Irked by Shell Development and Petroleum Company’s (SPDC) attempt to hijack regulatory control and refusal to pay compensations for an oil spill, which occurred in 2019 in Ikarama Community, Yenagoa Council Area of Bayelsa state, the community has threatened to shut downs its operations.
Aggrieved members of the host community said the incident at Okordia-Rumuekpe Trunk Line owned and operated by the SPDC in November 2019 destroyed their farmlands, rubber plantations, lakes and other means of livelihood.
Speaking at a media briefing in Yenagoa organised by the Environmental Rights Action/Friends of the Earth Nigeria, (ERA/FoEN), members of the community claimed that Shell abandoned them for over 10 months after the incident.
Specifically, paramount ruler of the community, Chief Herbertson Alfred Lamie, lamented regular spills in their domain and asked SPDC to remediate their impacted environment and pay victims and community for general and specific damages.
He alleged that the oil company had been using divide and rule tactics in the community, adding, “We want Shell to clean up the area and pay the necessary compensations. But if Shell refuses to do the needful, we will not allow them to operate on their manifold.”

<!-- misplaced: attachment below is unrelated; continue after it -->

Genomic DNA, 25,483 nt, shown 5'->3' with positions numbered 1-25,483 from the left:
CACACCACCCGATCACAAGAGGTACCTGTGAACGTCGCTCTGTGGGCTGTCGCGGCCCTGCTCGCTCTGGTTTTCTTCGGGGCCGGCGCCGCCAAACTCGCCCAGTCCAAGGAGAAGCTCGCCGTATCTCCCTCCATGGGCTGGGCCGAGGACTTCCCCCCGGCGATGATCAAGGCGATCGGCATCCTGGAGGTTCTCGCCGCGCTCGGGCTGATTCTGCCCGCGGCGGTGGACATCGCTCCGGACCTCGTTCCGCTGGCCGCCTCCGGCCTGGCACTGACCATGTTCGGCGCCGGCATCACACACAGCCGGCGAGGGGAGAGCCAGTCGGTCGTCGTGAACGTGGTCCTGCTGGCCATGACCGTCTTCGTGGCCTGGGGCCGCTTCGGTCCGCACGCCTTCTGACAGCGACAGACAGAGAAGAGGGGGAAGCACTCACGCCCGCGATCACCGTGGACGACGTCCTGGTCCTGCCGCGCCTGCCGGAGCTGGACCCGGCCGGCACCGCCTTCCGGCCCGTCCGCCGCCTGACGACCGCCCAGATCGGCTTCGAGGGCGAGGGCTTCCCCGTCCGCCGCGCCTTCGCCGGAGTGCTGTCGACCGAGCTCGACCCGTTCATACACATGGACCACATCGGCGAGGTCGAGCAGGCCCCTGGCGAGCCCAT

Also speaking, Youth President of Ikarama Community, Warder Benjamin, substantiated Lamie’s position, saying the spills in the community were usually caused by corrosion, as some of pipelines had become too old.
In his presentation with the theme: “Resisting Regulatory Capture,” Head, Bayelsa Office of ERA/FoEN, Alagoa Morris, frowned on Shell’s alleged self-regulatory posture.
“As indicated in the theme, this event is unique, as it seems to discourage any attempts at regulatory capture. One of the main areas of disagreements between stakeholders in the oil industry is in cause of spills, as a lot depends on it.
“While there is nothing wrong in any stakeholder contesting the cause of any spill, there are certain things to be considered in determining and declaring the cause.
“In Nigeria, regulators of the oil industry are supposed to be referees. The National Oil Spill Detection and Response Agency (NOSDRA) and state ministries of environment are the regulators.
“But as a grassroots organization, ERA has been working with several communities over the years and the Ikarama Community is one of them. From our records, Ikarama has the highest frequency of documented oil spills,” he stated.